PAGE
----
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Bladder cancer

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Follow-up after treatment for bladder cancer

Follow-up after treatment is an important part of cancer care. Follow-up for bladder cancer is often shared among the cancer specialists (oncologists) and the family doctor. Your healthcare team will work with you to decide on follow-up care to meet your needs.

Don’t wait until your next scheduled appointment to report any new symptoms and symptoms that don’t go away. Tell your healthcare team if you have:

  • blood in the urine (called hematuria)
  • the need to urinate often (called urinary frequency)
  • an intense need to urinate (called urinary urgency)
  • burning or pain during urination
  • pain in the rectum, anus, pelvis or flank (the side of the body between the abdomen and back)
  • loss of appetite
  • weight loss

The chance of bladder cancer recurring (coming back) is greatest within 2 years, so close follow-up is needed during this time.

Schedule for follow-up visits

Follow-up visits for bladder cancer are usually scheduled:

  • every 3 months for the first 2 years
  • every 3 months to every 6–12 months after the first 2 years

During follow-up visits

During a follow-up visit, your healthcare team will usually ask questions about the side effects of treatment and how you are coping. Your doctor may do a complete physical exam, including:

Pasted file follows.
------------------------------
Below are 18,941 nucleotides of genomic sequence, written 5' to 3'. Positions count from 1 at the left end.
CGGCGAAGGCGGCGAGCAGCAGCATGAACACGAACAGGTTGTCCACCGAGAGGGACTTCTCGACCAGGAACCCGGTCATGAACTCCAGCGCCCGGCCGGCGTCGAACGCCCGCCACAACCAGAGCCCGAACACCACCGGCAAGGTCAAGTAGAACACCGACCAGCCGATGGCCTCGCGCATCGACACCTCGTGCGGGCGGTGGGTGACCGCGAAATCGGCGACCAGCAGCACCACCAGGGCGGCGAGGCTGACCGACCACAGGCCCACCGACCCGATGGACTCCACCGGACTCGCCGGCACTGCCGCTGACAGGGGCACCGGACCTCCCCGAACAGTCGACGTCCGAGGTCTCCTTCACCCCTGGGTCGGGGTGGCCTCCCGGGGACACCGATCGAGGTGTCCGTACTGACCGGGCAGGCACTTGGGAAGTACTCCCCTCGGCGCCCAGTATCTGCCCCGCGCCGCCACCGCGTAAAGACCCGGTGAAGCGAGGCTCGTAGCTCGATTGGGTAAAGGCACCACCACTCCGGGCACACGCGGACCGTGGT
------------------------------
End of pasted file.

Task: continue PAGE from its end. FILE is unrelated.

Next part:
• feeling the abdomen for a lump or to find out if the liver is larger than normal
  • feeling the groin, abdomen and neck for enlarged lymph nodes

Tests are often part of follow-up care. You may have:

  • a cystoscopy to look for any recurrence in the bladder
  • cytology
  • a CT scan
  • an MRI
  • a PET scan
  • an ultrasound
  • blood chemistry tests to check the function of the kidneys after a radical cystectomy

Imaging of the chest, abdomen and pelvis may be done at regular intervals to look for any recurrence. If a recurrence is found during follow-up, your healthcare team will assess you to determine the best treatment options.

Find out more about these tests and procedures.

Questions to ask about follow-up

To make the decisions that are right for you, ask your healthcare team questions about follow-up.

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